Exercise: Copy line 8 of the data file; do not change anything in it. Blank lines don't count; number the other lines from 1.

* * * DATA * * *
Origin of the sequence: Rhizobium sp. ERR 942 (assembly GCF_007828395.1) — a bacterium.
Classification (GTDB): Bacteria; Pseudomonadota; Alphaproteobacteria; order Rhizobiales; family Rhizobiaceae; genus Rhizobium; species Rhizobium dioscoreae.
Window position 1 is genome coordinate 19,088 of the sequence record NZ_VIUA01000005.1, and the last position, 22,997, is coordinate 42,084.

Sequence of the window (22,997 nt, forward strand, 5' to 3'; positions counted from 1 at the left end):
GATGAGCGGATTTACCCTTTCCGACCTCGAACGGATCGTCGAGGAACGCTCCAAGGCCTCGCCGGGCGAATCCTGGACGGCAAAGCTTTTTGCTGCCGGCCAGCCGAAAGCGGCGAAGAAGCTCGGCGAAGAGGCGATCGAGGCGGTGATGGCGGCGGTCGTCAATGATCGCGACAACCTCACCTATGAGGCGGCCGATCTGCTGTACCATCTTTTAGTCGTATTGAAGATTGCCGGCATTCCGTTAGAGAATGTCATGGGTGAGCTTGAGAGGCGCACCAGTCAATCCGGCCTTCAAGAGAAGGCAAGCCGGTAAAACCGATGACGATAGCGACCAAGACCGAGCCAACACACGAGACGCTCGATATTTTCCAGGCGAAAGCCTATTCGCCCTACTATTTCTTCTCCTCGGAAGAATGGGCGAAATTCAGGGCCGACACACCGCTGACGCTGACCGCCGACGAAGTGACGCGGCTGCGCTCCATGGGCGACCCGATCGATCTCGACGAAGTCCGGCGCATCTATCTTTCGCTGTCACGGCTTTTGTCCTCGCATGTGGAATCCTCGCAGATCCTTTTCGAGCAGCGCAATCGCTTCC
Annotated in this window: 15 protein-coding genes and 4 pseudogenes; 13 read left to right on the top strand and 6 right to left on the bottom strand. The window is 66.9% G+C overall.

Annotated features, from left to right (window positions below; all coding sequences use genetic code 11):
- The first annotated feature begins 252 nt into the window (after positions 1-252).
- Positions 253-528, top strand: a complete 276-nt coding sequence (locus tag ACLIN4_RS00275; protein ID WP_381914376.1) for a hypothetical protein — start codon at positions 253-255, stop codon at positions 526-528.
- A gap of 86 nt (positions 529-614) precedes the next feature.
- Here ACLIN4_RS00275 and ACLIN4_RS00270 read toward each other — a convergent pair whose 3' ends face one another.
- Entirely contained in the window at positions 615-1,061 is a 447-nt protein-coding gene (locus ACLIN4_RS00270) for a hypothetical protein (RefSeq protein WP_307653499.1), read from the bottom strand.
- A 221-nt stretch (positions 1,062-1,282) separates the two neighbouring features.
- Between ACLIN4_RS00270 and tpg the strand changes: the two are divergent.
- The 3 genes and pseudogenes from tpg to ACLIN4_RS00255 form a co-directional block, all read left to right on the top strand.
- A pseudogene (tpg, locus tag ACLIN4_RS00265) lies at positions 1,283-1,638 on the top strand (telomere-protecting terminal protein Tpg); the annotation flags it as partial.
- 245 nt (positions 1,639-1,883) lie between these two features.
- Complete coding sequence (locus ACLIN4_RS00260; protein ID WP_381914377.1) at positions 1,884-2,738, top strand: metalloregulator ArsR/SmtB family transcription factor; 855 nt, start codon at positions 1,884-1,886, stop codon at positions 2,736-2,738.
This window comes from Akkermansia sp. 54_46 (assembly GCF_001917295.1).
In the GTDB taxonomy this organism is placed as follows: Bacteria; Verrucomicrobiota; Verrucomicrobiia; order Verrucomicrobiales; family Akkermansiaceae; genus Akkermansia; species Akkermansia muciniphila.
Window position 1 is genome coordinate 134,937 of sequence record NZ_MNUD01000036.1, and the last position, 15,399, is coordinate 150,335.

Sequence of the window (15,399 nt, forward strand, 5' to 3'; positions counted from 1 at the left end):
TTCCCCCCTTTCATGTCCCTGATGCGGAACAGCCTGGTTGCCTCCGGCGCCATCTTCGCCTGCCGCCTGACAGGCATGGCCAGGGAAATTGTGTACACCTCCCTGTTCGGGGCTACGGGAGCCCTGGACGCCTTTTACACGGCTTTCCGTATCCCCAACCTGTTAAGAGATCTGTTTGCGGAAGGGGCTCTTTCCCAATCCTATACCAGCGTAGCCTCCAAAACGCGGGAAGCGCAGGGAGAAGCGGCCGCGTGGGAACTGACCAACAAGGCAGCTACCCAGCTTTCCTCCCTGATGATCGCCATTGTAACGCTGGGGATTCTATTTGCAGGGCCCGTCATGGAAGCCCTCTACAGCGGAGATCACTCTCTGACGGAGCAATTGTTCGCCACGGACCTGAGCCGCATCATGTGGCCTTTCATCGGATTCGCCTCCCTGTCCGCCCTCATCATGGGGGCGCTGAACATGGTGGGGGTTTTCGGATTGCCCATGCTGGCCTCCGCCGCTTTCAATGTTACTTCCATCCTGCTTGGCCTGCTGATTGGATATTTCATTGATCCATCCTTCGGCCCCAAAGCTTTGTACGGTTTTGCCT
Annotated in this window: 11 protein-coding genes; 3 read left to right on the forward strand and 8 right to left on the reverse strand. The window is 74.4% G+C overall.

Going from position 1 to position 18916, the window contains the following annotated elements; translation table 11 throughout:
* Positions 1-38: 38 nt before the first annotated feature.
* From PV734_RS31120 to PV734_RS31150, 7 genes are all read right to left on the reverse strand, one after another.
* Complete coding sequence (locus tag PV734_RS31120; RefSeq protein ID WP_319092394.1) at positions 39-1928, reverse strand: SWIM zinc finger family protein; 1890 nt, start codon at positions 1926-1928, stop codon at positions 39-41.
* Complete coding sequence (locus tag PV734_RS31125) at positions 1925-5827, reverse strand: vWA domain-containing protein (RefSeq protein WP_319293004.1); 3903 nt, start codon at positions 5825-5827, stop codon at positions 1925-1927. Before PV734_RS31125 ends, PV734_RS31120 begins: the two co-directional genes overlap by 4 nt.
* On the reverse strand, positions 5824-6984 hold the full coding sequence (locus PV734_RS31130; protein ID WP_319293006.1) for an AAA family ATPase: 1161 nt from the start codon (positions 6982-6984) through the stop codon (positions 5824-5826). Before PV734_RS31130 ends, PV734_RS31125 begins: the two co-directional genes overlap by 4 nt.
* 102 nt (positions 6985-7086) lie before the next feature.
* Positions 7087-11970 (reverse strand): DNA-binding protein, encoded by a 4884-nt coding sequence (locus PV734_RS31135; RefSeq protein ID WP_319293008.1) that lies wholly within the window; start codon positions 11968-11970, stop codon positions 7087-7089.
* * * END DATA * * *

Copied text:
- The first annotated feature begins 252 nt into the window (after positions 1-252).